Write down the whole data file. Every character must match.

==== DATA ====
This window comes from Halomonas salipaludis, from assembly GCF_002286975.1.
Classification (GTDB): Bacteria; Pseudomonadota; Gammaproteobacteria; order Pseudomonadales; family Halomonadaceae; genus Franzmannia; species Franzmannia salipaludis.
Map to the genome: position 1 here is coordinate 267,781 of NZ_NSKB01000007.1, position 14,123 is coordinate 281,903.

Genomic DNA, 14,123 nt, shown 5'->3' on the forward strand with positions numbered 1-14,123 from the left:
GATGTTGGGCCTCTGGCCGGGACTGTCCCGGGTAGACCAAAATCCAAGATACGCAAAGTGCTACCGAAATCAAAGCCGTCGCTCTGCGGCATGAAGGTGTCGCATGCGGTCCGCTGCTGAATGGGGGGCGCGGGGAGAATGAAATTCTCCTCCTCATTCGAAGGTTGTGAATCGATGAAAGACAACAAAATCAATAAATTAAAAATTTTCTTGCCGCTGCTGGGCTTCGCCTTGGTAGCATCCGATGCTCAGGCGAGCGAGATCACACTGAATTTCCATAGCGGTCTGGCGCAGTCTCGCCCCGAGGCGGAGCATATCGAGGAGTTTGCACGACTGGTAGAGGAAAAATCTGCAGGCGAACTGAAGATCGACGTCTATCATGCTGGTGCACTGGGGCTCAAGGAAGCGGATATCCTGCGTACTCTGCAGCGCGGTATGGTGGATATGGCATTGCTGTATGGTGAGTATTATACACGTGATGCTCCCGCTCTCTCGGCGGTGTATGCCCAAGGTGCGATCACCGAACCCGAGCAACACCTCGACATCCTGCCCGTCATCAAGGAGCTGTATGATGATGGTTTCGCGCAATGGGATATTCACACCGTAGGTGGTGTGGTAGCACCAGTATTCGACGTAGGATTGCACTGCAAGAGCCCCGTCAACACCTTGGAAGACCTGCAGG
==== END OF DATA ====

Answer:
This window comes from Halomonas salipaludis, from assembly GCF_002286975.1.
Classification (GTDB): Bacteria; Pseudomonadota; Gammaproteobacteria; order Pseudomonadales; family Halomonadaceae; genus Franzmannia; species Franzmannia salipaludis.
Map to the genome: position 1 here is coordinate 267,781 of NZ_NSKB01000007.1, position 14,123 is coordinate 281,903.

Genomic DNA, 14,123 nt, shown 5'->3' on the forward strand with positions numbered 1-14,123 from the left:
GATGTTGGGCCTCTGGCCGGGACTGTCCCGGGTAGACCAAAATCCAAGATACGCAAAGTGCTACCGAAATCAAAGCCGTCGCTCTGCGGCATGAAGGTGTCGCATGCGGTCCGCTGCTGAATGGGGGGCGCGGGGAGAATGAAATTCTCCTCCTCATTCGAAGGTTGTGAATCGATGAAAGACAACAAAATCAATAAATTAAAAATTTTCTTGCCGCTGCTGGGCTTCGCCTTGGTAGCATCCGATGCTCAGGCGAGCGAGATCACACTGAATTTCCATAGCGGTCTGGCGCAGTCTCGCCCCGAGGCGGAGCATATCGAGGAGTTTGCACGACTGGTAGAGGAAAAATCTGCAGGCGAACTGAAGATCGACGTCTATCATGCTGGTGCACTGGGGCTCAAGGAAGCGGATATCCTGCGTACTCTGCAGCGCGGTATGGTGGATATGGCATTGCTGTATGGTGAGTATTATACACGTGATGCTCCCGCTCTCTCGGCGGTGTATGCCCAAGGTGCGATCACCGAACCCGAGCAACACCTCGACATCCTGCCCGTCATCAAGGAGCTGTATGATGATGGTTTCGCGCAATGGGATATTCACACCGTAGGTGGTGTGGTAGCACCAGTATTCGACGTAGGATTGCACTGCAAGAGCCCCGTCAACACCTTGGAAGACCTGCAGG